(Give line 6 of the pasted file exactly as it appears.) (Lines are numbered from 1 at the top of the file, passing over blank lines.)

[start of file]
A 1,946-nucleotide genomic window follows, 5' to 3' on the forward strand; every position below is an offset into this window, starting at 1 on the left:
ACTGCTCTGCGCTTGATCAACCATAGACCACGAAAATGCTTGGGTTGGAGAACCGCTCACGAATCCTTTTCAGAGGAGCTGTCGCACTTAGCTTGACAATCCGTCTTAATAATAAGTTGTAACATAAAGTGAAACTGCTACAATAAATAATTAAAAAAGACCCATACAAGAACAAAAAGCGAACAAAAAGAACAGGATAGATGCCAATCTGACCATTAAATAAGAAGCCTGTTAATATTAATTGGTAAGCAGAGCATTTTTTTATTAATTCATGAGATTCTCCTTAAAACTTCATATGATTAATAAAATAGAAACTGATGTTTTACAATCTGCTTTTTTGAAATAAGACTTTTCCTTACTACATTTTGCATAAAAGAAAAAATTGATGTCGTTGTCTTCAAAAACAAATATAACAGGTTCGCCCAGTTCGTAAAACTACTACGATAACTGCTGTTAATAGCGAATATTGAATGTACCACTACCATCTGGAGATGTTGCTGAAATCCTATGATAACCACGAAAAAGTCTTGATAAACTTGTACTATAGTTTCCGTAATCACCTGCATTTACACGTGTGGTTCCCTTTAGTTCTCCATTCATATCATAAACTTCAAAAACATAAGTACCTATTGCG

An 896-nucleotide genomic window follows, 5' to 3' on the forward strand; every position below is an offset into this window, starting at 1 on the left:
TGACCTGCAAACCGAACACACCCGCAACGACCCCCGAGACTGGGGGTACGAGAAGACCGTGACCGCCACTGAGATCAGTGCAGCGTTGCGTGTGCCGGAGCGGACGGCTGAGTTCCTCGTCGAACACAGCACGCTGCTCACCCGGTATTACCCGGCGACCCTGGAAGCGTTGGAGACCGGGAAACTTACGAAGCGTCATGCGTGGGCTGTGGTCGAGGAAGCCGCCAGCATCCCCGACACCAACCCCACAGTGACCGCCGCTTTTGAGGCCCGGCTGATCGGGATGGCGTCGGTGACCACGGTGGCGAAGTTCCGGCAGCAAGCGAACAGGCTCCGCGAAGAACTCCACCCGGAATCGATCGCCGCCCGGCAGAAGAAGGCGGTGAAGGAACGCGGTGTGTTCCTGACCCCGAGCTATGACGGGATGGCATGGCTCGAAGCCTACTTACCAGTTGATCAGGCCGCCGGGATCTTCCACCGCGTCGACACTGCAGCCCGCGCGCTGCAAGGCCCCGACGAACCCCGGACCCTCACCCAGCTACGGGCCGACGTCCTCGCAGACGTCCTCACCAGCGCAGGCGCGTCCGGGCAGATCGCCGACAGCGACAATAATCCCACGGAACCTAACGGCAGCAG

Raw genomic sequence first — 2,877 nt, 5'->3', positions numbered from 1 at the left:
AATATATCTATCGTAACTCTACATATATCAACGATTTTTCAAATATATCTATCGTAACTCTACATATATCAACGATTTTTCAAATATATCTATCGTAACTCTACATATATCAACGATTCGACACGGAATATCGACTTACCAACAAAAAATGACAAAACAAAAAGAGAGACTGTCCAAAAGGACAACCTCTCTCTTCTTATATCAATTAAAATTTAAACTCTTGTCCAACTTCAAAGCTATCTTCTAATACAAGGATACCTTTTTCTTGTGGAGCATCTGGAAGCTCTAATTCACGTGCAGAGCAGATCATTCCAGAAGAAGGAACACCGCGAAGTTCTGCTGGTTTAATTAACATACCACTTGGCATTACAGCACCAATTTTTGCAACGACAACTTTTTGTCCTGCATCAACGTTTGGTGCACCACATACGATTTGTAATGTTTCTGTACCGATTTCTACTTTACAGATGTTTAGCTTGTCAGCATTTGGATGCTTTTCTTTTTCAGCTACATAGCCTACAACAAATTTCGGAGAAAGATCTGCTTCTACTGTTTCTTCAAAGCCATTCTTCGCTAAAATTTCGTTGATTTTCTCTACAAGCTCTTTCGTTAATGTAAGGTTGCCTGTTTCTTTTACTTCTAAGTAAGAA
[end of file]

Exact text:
AATATATCTATCGTAACTCTACATATATCAACGATTTTTCAAATATATCTATCGTAACTCTACATATATCAACGATTTTTCAAATATATCTATCGTAACTCTACATATATCAACGATTCGACACGGAATATCGACTTACCAACAAAAAATGACAAAACAAAAAGAGAGACTGTCCAAAAGGACAACCTCTCTCTTCTTATATCAATTAAAATTTAAACTCTTGTCCAACTTCAAAGCTATCTTCTAATACAAGGATACCTTTTTCTTGTGGAGCATCTGGAAGCTCTAATTCACGTGCAGAGCAGATCATTCCAGAAGAAGGAACACCGCGAAGTTCTGCTGGTTTAATTAACATACCACTTGGCATTACAGCACCAATTTTTGCAACGACAACTTTTTGTCCTGCATCAACGTTTGGTGCACCACATACGATTTGTAATGTTTCTGTACCGATTTCTACTTTACAGATGTTTAGCTTGTCAGCATTTGGATGCTTTTCTTTTTCAGCTACATAGCCTACAACAAATTTCGGAGAAAGATCTGCTTCTACTGTTTCTTCAAAGCCATTCTTCGCTAAAATTTCGTTGATTTTCTCTACAAGCTCTTTCGTTAATGTAAGGTTGCCTGTTTCTTTTACTTCTAAGTAAGAA